A spoonful of olive oil, a clove of garlic, ripe tomatoes and years of practice. Ibtissam Jaber knows how to make tomato paste from scratch like the back of her hand. She, like many women from her village in South Lebanon, grew up preparing foods with the local agricultural products for relatives and neighbors. Producing these goods from her home, Jaber earned only USD 200 per week. When a cooperative offering trainings for small-scale producers opened in her village, her friends urged her to join.
Although she faced some resistance from her husband who didn’t like the idea of her working outside the home, Jaber believed in the importance of contributing to the household’s income, and she knew the entrepreneur trainings could help her build her business. With some convincing, Jaber was finally able to receive the production technique and business skill training.
This year, for the first time, Jaber sold her products at ‘Ardi’, a well-known food exhibition in Beirut. “Every morning I woke up, sent my children to school, and then traveled to Beirut—like a true businesswoman! My products generated a total of USD 4000. Never in my life had I imagined I would earn so much money.”
Now that she is an earning member of the family, Jaber has more freedom and her status within her family has improved. She has her sights set high for future cooking innovations: watermelon jam. Get it while you can!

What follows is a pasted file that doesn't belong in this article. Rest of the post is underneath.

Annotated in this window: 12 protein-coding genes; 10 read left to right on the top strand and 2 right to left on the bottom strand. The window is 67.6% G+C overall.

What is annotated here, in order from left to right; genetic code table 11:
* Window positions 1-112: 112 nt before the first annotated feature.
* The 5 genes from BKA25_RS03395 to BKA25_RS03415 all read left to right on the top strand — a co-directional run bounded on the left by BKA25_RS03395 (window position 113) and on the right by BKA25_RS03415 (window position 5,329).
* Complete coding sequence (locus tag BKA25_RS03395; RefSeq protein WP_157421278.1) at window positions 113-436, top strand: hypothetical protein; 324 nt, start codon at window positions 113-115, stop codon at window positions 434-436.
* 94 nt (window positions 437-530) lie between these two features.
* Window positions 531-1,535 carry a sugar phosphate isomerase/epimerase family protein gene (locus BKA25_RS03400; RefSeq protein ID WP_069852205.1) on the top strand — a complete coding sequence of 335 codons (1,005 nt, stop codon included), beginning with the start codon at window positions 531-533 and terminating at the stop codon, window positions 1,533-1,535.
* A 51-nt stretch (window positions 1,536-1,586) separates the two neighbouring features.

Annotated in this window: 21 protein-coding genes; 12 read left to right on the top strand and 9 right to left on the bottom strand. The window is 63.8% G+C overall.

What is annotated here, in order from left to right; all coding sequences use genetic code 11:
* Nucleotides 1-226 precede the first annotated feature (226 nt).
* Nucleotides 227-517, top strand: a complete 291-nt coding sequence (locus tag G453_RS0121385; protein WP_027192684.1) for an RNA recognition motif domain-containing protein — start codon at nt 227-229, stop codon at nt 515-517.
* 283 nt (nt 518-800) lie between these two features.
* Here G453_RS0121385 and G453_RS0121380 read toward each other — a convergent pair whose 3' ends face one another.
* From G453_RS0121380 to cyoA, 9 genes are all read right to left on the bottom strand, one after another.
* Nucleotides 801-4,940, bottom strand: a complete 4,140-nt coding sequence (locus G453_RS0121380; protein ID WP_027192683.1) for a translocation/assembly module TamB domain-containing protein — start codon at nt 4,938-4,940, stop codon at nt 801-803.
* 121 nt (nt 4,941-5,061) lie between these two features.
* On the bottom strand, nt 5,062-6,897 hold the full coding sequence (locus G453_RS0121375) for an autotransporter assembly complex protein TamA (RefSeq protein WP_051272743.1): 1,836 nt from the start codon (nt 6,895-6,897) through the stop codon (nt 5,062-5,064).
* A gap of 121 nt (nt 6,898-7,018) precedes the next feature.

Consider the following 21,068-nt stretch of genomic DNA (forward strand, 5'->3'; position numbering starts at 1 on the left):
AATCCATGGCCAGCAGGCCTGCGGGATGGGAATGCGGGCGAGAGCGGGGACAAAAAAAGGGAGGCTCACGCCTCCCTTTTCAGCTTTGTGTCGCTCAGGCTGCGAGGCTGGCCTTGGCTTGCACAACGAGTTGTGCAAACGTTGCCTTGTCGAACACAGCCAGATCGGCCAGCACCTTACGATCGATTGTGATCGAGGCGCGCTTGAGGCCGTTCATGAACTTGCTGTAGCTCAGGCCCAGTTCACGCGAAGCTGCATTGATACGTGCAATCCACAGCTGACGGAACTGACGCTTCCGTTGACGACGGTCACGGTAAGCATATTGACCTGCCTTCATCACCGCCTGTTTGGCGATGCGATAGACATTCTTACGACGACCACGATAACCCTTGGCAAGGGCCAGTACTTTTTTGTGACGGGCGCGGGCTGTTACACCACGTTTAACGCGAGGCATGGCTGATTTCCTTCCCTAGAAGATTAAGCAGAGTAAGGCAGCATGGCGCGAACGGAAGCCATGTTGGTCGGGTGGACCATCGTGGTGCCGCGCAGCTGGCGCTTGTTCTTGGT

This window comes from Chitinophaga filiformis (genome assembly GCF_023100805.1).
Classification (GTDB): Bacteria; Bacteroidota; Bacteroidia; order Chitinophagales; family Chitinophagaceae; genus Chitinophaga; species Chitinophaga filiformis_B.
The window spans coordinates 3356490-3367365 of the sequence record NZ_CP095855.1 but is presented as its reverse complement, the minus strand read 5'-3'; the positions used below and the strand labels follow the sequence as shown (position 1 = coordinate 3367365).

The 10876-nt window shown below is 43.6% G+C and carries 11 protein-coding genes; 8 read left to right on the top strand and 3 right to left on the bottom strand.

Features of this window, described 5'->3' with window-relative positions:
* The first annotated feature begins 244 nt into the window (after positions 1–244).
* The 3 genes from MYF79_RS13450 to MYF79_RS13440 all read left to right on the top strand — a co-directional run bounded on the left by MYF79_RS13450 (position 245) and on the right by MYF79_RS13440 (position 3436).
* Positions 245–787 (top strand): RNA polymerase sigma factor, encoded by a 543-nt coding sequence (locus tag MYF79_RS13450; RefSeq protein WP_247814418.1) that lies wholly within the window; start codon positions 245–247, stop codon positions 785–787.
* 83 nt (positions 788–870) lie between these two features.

Read Jaber’s full story here.
A new haircut, a fresh start
Kunthea smiles as she reaches for her rainbow-colored nail polish collection. It’s a normal day at work for her. She’ll wash, cut, and style hair, paint nails and give makeovers in the one-month-old salon that she opened in partnership with her friends Sokhanya and Chantrea, after completing skills training and receiving a small start-up grant.
Before their business venture, all three women worked in Siem Reap’s entertainment industry. “I worked all night at the karaoke bar. Clients touched and harassed us, but I did not want to leave because otherwise I had no other work,” Kunthea said.
In Cambodia, lack of jobs drives women and girls to move from rural areas to tourist destination cities. They are sometimes subjected to sex trafficking in brothels or transported outside of the country. More frequently, however, they are coerced or tricked into working in “indirect” sex establishments, such as massage parlors, karaoke bars and beer gardens, where local and foreign men pay tips for sexual services.
Now, with beauty and business skills training under their belts, the women are seeing a steady stream of customers at the salon, and their enthusiasm shines like their glitter: “I am very happy, and I see my future is bright now.”
Read the full story about the women’s journey to success.